You are such a Scope Creep
When finalizing a decision on remodeling project, a lot of homeowners will pose one final question, “Can you guarantee me that I won’t have to pay any more for this project?” They have heard the horror stories about a low-ball bid winning a job and then delivering a pile of change orders after the project is underway. Addressing this concern early is part of what remodelers do every day, but they can also be on the other side of the table. So it’s also a relevant question for a contractor looking to update their own marketing efforts. Especially websites!
What is Scope Creep?
If a design project is not clearly defined or controlled, additional items can balloon costs or time required to complete the project. These changes require additional resources and will come as a cost passed on the client in most cases.
More often than not, scope creep appears when a project boundary is so unclear that there is a presumed expectation that something was “included”. We call this “mutual mystification” from both parties, and we want to avoid this. It highlights the importance of a professional, up front approach to project design and management that comes from experience.
Manage a Fluid Environment
Managing scope creep can be a daunting challenge. Especially since projects are more fluid than fixed, certain parts tend to morph along the way. Wikipedia presents the follow list of causes for scope creep.
- Disingenuous customer or vendor with a determined (selfish) policy
- Poor communication between parties
- Lack of initial identification of what is required to bring about the project objectives
- Poor change control
- Weak project management
- Subjective quantification
Some of these items are beyond the control of the parties involved, but the most serious is when a party enters an agreement with a disingenuous agenda. For example, a web developer could give you a quote for $500 and then once the project begins, start holding your website hostage until you accept change orders. This is not just a loss leader business practice, but creates a bad reputation in the community for your business. It is all too common in the industry today and while we can’t stop it, we can all do a better job calling attention to it and being clearer with clients about possible pitfalls along the development road.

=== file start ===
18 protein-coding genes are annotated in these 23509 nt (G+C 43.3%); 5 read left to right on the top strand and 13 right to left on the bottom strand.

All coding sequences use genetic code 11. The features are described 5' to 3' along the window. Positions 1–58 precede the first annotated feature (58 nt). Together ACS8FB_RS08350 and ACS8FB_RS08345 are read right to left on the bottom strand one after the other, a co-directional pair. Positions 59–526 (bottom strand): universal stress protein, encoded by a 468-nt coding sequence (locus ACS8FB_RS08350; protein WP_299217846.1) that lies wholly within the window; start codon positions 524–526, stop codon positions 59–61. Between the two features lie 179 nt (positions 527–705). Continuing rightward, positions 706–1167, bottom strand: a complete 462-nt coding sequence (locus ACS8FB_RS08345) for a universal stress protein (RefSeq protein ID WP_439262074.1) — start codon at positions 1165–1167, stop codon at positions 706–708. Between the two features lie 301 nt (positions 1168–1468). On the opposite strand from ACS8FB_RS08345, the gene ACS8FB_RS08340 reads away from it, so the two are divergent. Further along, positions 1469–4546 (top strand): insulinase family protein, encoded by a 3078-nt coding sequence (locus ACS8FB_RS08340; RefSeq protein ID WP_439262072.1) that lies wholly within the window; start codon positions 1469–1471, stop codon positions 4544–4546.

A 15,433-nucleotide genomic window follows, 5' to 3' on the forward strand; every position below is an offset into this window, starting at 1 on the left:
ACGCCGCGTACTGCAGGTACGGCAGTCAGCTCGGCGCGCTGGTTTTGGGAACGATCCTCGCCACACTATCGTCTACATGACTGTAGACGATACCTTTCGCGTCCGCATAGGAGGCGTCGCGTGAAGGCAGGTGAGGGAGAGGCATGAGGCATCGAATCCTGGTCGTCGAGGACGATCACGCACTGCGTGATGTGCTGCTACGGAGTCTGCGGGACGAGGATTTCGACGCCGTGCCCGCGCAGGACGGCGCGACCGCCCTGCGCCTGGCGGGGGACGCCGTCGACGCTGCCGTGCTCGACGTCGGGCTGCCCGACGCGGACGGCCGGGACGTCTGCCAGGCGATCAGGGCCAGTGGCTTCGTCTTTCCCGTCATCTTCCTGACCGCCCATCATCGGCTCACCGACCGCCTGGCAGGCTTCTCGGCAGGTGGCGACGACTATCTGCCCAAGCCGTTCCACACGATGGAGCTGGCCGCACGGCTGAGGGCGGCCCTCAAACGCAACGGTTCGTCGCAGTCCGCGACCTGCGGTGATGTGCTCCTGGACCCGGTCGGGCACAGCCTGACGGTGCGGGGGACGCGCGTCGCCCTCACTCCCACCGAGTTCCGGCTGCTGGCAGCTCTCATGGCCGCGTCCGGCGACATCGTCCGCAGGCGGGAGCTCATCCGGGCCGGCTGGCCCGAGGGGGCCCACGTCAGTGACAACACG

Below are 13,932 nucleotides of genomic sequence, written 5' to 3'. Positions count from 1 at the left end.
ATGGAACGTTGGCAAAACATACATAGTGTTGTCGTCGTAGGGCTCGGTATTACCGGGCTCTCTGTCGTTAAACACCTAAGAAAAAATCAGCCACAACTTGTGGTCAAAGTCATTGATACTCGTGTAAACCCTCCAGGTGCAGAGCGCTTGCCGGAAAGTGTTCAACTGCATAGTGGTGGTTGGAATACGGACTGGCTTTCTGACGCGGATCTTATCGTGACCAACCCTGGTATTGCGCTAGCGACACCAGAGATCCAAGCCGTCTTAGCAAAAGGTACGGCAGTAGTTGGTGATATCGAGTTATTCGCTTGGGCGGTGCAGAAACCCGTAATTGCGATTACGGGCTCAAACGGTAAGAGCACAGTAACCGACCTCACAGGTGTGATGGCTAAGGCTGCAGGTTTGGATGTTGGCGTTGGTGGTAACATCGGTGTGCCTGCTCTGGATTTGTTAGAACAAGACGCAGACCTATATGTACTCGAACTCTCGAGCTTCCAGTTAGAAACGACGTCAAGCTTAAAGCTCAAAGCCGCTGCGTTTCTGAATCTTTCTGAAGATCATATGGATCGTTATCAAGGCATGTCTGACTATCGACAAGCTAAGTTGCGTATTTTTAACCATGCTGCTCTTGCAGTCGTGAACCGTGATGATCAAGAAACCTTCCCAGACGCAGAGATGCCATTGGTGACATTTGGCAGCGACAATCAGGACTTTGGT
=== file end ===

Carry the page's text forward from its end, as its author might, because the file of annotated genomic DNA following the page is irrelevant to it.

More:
Control the Confusion
Make sure that everything up front has been discussed and is laid out in writing. So often, items come as an afterthought that could easily have been attacked with a simple needs/wants conversation. After agreeing to terms, take the time to stay involved and make sure the timeline includes everything you agreed to.
Keeping Everyone Happy
At Lion Tree, we’ve long lived by the mantra, “Everyone’s Gotta Win”. Each player involved has a role and we strive to work together as partners. Believe in each other and be open minded about hurdles that might pop up during the course of design. And when you see something you don’t like, it’s best to pump the brakes before it’s too late to avoid a crash.
The best advice we can give in avoiding scope creep is to shop around and if it sounds too good to be true, it probably is.